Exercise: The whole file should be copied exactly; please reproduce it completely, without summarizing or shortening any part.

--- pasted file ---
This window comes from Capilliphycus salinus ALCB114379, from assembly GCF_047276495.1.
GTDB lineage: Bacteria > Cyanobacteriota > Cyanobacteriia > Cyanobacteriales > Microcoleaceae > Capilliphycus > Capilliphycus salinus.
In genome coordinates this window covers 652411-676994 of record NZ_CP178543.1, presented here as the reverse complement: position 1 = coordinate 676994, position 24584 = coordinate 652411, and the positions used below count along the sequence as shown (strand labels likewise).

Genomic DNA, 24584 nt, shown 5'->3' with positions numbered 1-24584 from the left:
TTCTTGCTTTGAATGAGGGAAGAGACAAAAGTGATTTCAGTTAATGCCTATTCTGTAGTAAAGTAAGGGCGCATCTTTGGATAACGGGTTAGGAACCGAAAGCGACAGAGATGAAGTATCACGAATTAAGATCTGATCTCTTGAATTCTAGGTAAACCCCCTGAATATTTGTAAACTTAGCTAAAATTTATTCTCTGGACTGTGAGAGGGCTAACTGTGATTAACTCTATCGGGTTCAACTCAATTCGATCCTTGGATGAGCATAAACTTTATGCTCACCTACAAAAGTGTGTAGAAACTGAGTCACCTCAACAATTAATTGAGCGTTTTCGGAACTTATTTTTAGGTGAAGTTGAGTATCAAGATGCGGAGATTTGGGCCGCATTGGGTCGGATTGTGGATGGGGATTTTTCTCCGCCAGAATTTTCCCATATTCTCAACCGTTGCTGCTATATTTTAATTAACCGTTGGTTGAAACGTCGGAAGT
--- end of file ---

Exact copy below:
This window comes from Capilliphycus salinus ALCB114379, from assembly GCF_047276495.1.
GTDB lineage: Bacteria > Cyanobacteriota > Cyanobacteriia > Cyanobacteriales > Microcoleaceae > Capilliphycus > Capilliphycus salinus.
In genome coordinates this window covers 652411-676994 of record NZ_CP178543.1, presented here as the reverse complement: position 1 = coordinate 676994, position 24584 = coordinate 652411, and the positions used below count along the sequence as shown (strand labels likewise).

Genomic DNA, 24584 nt, shown 5'->3' with positions numbered 1-24584 from the left:
TTCTTGCTTTGAATGAGGGAAGAGACAAAAGTGATTTCAGTTAATGCCTATTCTGTAGTAAAGTAAGGGCGCATCTTTGGATAACGGGTTAGGAACCGAAAGCGACAGAGATGAAGTATCACGAATTAAGATCTGATCTCTTGAATTCTAGGTAAACCCCCTGAATATTTGTAAACTTAGCTAAAATTTATTCTCTGGACTGTGAGAGGGCTAACTGTGATTAACTCTATCGGGTTCAACTCAATTCGATCCTTGGATGAGCATAAACTTTATGCTCACCTACAAAAGTGTGTAGAAACTGAGTCACCTCAACAATTAATTGAGCGTTTTCGGAACTTATTTTTAGGTGAAGTTGAGTATCAAGATGCGGAGATTTGGGCCGCATTGGGTCGGATTGTGGATGGGGATTTTTCTCCGCCAGAATTTTCCCATATTCTCAACCGTTGCTGCTATATTTTAATTAACCGTTGGTTGAAACGTCGGAAGT